Museum expands downtown location, preserving intimate feel of La Jolla site
A new, 16,000-square-foot addition to the downtown campus of Museum of Contemporary Art, San Diego, promises bigger and better exhibitions for area art lovers without taking anything away from the museum’s La Jolla location, except its monthly Family Day.
In contrast to the intimate, residential setting of the museum in La Jolla nestled against the expanse of the Pacific Ocean, the newly expanded downtown facility offers vast gallery space in an urban, industrial landscape. Occupying the Spanish Mission-Colonial Revival style building that was previously the Santa Fe Depot baggage storage facility, the renovation of 1100 Kettner Blvd. incorporated historic detail into the design to differentiate it from the classic, white-box gallery style at the existing downtown facility at 1001 Kettner Blvd.
The end result is a venue suited for large-scale installation art that utilizes all aspects of a space.
“One of the reasons we developed this newer project downtown was we wanted a greater variety of exhibition space,” said Charles Castle, Museum of Contemporary Art San Diego’s deputy director. “It’s spaces like these that today’s installation artists really like working in.”
Because of inherent differences in the museum’s locations, the type of artwork currently exhibited in La Jolla will remain unchanged. Formerly the home of Ellen Browning Scripps, the Museum of Contemporary Art San Diego, La Jolla, is unique for the intimacy and residential scale of its space, as well as its oceanfront sculpture garden. The 500-seat Sherwood Auditorium has also become a popular venue for film showings.
The museum’s monthly Family Day event has always been held in La Jolla, but that will change in the near future when it moves to the Copley Building downtown. The final Family Day in La Jolla will take place Jan. 7. Beginning Feb. 4, Family Day will be held at the downtown location.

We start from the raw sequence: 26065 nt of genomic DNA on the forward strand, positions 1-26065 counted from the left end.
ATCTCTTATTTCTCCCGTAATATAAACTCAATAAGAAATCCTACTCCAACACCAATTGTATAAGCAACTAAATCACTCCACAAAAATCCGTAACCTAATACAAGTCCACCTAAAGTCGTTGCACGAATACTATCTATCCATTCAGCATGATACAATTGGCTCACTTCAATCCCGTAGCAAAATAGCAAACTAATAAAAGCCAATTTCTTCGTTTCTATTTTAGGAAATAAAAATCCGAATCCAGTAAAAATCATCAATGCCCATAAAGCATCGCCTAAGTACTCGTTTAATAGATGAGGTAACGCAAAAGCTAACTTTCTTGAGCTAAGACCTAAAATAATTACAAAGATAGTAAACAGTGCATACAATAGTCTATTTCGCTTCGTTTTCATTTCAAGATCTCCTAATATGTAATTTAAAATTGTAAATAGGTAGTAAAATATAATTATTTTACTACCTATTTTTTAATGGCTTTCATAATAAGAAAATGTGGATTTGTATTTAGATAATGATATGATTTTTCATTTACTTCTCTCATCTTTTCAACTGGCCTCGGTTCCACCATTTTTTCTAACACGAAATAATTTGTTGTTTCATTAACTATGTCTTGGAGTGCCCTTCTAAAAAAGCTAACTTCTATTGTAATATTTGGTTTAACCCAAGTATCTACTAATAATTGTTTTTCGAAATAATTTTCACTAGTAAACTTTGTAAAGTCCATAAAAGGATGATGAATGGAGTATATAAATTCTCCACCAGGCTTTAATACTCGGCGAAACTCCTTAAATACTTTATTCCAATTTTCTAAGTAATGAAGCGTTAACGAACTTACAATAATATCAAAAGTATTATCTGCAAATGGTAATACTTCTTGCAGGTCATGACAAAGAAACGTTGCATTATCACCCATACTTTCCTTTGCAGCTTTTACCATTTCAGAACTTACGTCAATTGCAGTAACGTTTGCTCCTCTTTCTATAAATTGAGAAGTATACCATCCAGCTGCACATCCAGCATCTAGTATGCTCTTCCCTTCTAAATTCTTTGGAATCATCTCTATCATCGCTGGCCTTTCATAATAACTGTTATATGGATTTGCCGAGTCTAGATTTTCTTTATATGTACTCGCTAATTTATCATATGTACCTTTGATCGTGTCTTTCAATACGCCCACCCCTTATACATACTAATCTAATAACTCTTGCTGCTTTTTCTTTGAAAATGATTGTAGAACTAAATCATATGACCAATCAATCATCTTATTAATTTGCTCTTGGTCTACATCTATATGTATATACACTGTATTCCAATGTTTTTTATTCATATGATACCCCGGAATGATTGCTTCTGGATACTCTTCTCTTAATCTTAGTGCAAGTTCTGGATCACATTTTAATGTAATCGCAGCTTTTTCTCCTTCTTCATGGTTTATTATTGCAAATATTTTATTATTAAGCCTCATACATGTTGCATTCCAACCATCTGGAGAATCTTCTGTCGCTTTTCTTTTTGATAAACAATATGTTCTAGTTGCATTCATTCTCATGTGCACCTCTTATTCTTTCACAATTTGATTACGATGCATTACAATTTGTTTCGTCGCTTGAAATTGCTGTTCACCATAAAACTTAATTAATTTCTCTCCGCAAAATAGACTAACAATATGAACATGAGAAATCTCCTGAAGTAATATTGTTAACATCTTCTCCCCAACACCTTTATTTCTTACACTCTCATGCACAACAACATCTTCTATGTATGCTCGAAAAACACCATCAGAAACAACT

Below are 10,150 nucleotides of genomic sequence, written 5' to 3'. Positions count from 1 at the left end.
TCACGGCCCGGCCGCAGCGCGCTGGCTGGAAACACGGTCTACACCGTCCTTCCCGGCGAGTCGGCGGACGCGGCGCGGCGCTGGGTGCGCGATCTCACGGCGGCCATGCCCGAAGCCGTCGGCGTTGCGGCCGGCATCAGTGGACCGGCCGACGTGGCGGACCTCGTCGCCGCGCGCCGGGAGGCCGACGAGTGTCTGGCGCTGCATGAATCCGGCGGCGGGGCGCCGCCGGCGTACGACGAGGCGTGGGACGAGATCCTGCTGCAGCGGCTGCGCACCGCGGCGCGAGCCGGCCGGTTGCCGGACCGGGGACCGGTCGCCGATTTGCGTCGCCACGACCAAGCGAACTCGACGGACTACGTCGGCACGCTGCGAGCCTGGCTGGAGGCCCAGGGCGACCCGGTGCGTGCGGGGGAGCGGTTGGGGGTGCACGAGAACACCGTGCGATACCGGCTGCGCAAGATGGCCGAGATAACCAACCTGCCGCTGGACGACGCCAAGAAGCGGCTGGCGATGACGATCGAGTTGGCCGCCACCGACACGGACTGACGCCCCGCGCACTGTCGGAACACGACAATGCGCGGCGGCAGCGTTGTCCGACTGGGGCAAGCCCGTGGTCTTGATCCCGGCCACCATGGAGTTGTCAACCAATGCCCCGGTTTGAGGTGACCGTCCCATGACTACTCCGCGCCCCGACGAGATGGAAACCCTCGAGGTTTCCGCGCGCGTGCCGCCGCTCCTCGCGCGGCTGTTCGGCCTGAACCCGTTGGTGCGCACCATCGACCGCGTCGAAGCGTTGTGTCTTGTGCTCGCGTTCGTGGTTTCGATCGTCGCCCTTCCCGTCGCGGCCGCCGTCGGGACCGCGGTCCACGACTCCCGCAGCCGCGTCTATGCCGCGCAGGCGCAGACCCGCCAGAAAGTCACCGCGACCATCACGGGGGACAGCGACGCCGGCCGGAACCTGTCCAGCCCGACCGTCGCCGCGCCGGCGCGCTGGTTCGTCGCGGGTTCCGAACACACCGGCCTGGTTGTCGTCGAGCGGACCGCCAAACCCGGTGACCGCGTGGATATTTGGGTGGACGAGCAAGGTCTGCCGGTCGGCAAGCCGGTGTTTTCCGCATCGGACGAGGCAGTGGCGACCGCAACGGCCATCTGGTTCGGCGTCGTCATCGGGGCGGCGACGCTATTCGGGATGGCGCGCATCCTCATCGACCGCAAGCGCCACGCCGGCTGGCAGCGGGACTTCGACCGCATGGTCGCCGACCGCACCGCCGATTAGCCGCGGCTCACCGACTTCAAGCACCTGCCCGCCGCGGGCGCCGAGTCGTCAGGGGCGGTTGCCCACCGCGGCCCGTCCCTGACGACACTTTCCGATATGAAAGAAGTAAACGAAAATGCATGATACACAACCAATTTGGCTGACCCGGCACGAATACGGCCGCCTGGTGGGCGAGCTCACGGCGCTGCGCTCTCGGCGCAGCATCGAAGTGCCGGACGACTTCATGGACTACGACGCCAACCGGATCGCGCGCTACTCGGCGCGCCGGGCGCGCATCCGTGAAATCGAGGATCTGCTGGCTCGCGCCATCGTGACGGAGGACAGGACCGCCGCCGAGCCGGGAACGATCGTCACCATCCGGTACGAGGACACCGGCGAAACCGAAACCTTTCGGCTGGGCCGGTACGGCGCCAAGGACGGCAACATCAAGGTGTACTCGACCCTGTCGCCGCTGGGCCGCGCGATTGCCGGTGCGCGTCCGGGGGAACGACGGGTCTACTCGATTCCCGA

Held the first Sunday of each month from 2 to 5 p.m., Family Day is an interactive experience for parents and children with local artists, tours, music, hands-on projects and other activities. By relocating to the dedicated education space in the Copley Building, the museum hopes to connect with a broader audience.
Just across the street and down the block from the museum’s current downtown address, the new space consists of two adjoined buildings. The Joan and Irwin Jacobs Building houses four gallery spaces, outdoor exhibition space and an artist-in-residence studio. The building features 32-foot ceilings, excellent natural lighting through high windows, spacious galleries and equipment for video art.
The David C. Copley Building is a modern three-story building with a 120-seat capacity meeting room, a dedicated education room and a terrace with a cityscape view. The building houses storage and administrative functions that would otherwise have detracted from exhibition space at the Jacobs Building.
“It’s wonderful, as an organization, to have this mix of things,” said the museum’s Denise Montgomery. “We’ll be able to do large-scale installations in an entirely new way and be able to keep pace with new directions in art (and) new media.”
In 1999, Centre City Development Corp. selected the Museum of Contemporary Art San Diego to receive ownership of the Santa Fe Depot baggage building to redesign into a cultural center. In 2001, Catellus Corp. donated the land adjacent to the depot, which allowed the project to expand into the two-building campus.
The grand opening of the Jacobs and Copley Buildings will be held Jan. 21 from noon to 6 p.m, with free admission and a dedication ceremony at 2 p.m. A series of permanent, site-specific works were commissioned by the museum to commemorate this event.
A sculpture consisting of six, 52-by-58-by-64-inch steel blocks designed by Richard Serra was installed in the exterior concourse shared by the Santa Fe Depot. Jenny Holzer designed a light-emitting diode display of her signature truism texts that will scroll vertically on the Copley Building facade.
Roman de Salvo created a work from electrical conduits, boxes, connectors and lights to be located within the Copley Building stairwell. Other inaugural exhibitions will include work by artists Ernesto Neto, Richard Wright and Eija-Liisa Ahtila.
Castle said there was some concern that space in America Plaza, the museum’s current downtown location, was limited.
“We’re really so fortunate to have an opportunity to develop these two parcels of land and to build upon the work that we’ve been doing downtown for the last 14 years,” he said. “Now we have the critical mass of exhibition space downtown that will really make this a destination for art lovers.”
Visit www.mcasd.org or call (858)454-3541 for more information about museum events and exhibitions.